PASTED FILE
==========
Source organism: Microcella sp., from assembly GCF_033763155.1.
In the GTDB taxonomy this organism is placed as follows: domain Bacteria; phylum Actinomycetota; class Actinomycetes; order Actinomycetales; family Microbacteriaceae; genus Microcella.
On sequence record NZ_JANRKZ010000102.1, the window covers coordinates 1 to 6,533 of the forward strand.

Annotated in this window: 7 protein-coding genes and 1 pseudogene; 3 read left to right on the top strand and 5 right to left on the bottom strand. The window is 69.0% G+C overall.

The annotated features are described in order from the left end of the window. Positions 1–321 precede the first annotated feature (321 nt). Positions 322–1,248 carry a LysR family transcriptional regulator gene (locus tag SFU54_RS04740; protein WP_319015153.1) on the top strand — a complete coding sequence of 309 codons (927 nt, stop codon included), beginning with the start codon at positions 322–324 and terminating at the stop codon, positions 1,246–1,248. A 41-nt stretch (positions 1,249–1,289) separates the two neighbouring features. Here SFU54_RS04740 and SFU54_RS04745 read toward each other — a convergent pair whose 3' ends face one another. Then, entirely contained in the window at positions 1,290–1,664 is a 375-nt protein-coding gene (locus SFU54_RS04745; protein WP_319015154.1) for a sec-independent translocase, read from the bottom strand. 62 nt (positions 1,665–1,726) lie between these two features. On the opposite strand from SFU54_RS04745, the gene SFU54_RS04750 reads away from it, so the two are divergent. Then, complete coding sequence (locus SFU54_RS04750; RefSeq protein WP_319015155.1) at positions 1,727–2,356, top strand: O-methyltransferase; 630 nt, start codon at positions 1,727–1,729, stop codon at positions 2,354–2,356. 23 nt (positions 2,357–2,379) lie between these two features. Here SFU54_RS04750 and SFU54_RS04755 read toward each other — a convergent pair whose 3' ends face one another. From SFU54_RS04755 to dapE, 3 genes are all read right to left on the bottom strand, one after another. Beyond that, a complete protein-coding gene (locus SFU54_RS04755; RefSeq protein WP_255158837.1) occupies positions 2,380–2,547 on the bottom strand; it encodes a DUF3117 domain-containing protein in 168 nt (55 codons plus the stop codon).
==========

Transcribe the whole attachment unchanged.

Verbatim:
Source organism: Microcella sp., from assembly GCF_033763155.1.
In the GTDB taxonomy this organism is placed as follows: domain Bacteria; phylum Actinomycetota; class Actinomycetes; order Actinomycetales; family Microbacteriaceae; genus Microcella.
On sequence record NZ_JANRKZ010000102.1, the window covers coordinates 1 to 6,533 of the forward strand.

Annotated in this window: 7 protein-coding genes and 1 pseudogene; 3 read left to right on the top strand and 5 right to left on the bottom strand. The window is 69.0% G+C overall.

The annotated features are described in order from the left end of the window. Positions 1–321 precede the first annotated feature (321 nt). Positions 322–1,248 carry a LysR family transcriptional regulator gene (locus tag SFU54_RS04740; protein WP_319015153.1) on the top strand — a complete coding sequence of 309 codons (927 nt, stop codon included), beginning with the start codon at positions 322–324 and terminating at the stop codon, positions 1,246–1,248. A 41-nt stretch (positions 1,249–1,289) separates the two neighbouring features. Here SFU54_RS04740 and SFU54_RS04745 read toward each other — a convergent pair whose 3' ends face one another. Then, entirely contained in the window at positions 1,290–1,664 is a 375-nt protein-coding gene (locus SFU54_RS04745; protein WP_319015154.1) for a sec-independent translocase, read from the bottom strand. 62 nt (positions 1,665–1,726) lie between these two features. On the opposite strand from SFU54_RS04745, the gene SFU54_RS04750 reads away from it, so the two are divergent. Then, complete coding sequence (locus SFU54_RS04750; RefSeq protein WP_319015155.1) at positions 1,727–2,356, top strand: O-methyltransferase; 630 nt, start codon at positions 1,727–1,729, stop codon at positions 2,354–2,356. 23 nt (positions 2,357–2,379) lie between these two features. Here SFU54_RS04750 and SFU54_RS04755 read toward each other — a convergent pair whose 3' ends face one another. From SFU54_RS04755 to dapE, 3 genes are all read right to left on the bottom strand, one after another. Beyond that, a complete protein-coding gene (locus SFU54_RS04755; RefSeq protein WP_255158837.1) occupies positions 2,380–2,547 on the bottom strand; it encodes a DUF3117 domain-containing protein in 168 nt (55 codons plus the stop codon).